04-25-2003, 3:35 PM | Post #83504 |
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My favorite newspaper columnist is Jonathan Clements of the "Wall Street Journal". (I have his first WSJ column and his two prior books.) Jonathan has written his third book, "You've Lost it. Now What?". Here are excerpts:
"To amass enough for retirement, you will need to settle on a prudent investment plan, move decisively to straighten out your portfolio, keep your worst instincts at bay, and save like crazy."
"Winning may be fun, but losing really stings."
"Markets bounce back. Individual companies often die."
"If you are hanging onto an idiotic portfolio, held back by your reluctance to sell at a loss, you are making a huge mistake."
"If you chase market trends, you will always be late to the party."
"Retiring in comfort takes a ton of money. As a rule of thumb, you can generate $5,000 a year of pre-tax retire ment income for every $100,000 you have saved."
"If you want to retire in comfort, the ostrich approach won't work."
"Stock market forecasters exist to make astrologers look good."
"Take my word on it: Buy-and-hold is still your best long-run strategy."
"A stock picker's market? It is just another piece of Wall Street gibberish."
"I am a lot more enthusiastic about stocks today than I was in March 2000."
"As with bonds, real estate deserves a prominent place in your portfolio."
"Sensible investing is so darn simple and so darn boring."
"This stuff is not rocket science."
"Ignore the blather emanating from the television, the newspaper, and the other side of the garden fence."
"But the truth is, 'complexity,' 'sophistication,' and 'exclusivity' are usually excuses for Wall Street to charge fat fees."
"Investing is best when it is simplest."
"Forget Wall Street's exotic garbage. Instead, stick with stock, bond, and money market funds."
"Stop making big, stupid bonehead bets. It is time to concede that you don't know which investment will be the next big winner."
"A mix of 80% bonds and 20% stocks is no riskier than an all-bond portfolio, but its expected return is much higher."
"The greatest of investment fantasies: You can beat the stock market."
"Shooting for market beating returns involves an extremely unattractive wager."
"In the 12 months after the bottom of each of the past 12 bear markets, stocks gained an average 32.5%."
"Costs and risk can be controlled. Performance is in the hands of the gods."
"I am a huge, huge, huge fan of index funds. They are the investor's best friend and Wall Street's worst nightmare."
"Stick with foreign-stock funds, such as index funds, that don't hedge their currency exposure."
"Over 30 years, all parts of the global stock market should generate roughly comparable returns."
"If you are not careful, rebalancing can mean massive tax bills."
"I would not sign on with any adviser who wants to be compensated with commissions."
"You will discover that there are outfits such as Portfolio Solutions (Rick Ferri) in Troy, Michigan, which will manage money for as little as 0.25% a year."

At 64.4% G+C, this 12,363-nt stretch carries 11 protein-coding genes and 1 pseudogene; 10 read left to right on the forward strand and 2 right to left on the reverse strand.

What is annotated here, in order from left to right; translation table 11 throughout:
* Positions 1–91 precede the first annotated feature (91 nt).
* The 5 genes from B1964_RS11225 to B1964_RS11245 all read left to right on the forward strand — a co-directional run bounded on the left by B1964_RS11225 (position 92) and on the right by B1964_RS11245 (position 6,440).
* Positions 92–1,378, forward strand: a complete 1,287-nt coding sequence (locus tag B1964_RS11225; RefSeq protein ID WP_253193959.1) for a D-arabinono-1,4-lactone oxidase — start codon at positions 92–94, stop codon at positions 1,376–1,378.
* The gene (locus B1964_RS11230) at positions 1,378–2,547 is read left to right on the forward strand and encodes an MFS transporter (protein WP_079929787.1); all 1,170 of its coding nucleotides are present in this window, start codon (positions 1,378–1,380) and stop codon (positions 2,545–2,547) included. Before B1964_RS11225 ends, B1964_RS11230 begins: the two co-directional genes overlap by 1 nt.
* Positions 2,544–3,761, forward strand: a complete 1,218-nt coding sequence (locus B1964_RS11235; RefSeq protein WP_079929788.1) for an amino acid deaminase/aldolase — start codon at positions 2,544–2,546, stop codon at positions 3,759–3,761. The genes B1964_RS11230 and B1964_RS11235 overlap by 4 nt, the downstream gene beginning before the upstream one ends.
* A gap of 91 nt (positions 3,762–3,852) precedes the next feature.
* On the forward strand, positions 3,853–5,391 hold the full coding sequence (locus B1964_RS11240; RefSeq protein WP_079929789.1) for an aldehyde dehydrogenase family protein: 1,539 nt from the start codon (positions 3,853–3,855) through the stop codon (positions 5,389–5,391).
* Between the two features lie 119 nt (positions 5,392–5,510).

"Consider purchasing a mix of inflation-indexed Treasury bonds, hight-quality corporate bonds, and high-yield junk bonds."
"If you have any sort of card debt, paying off that balance is one of the smartest investments you can make."
"Aim to keep your bond funds in your 401k, 403b, and other retirement accounts while holding your stock-index funds in your taxable account."
"The biggest investment cost of all, taxes."
"Some annuities are good and some are not so good."
"If you don't have a retirement plan at work and you are looking for other places to get tax-deferred growth for your tax-inefficient investments, Vanguard's variable annuity may be a good choice."
"Consider stock-index funds. Diversify globally. Favor low-cost bond funds, Add high-yield junk bonds. Buy real-estate investment trusts."
"Diversification is sometimes described as Wall Street's only free lunch."
"This is a great time to gauge your risk tolerance."
"As a rule, I would look to rebalance once a year."
"Investing in retirement is far more complicated than investing for retirement."
"You get just one shot at retirement, so it is critical that you settle on the right portfolio-withdrawal rate."
"Focus on the little things. Hold down taxes. Cut investment costs. Favor index funds. Rebalance regularly. Save a little more each month."
"Investing is simple. To be sure, you can make it ludicrously complicated."
"Options? Futures? Mortgage derivatives? Hedge funds? Ignore that garbage."
"After reading this book, you probably know as much about investing as the vast majority of brokers and planners."
"The challenge isn't figuring out what to do. That is fairly easy. Instead, the real challenge is getting yourself to do it."
"Settle on a single no-load, low-cost fund family and then pick exclusively from among that company's funds."
"Read some of the fine books on investing, like those by Peter Bernstein, William Bernstein, John Bogle, Charles Ellis, Burton Malkiel, an
Originally posted in thread: 26958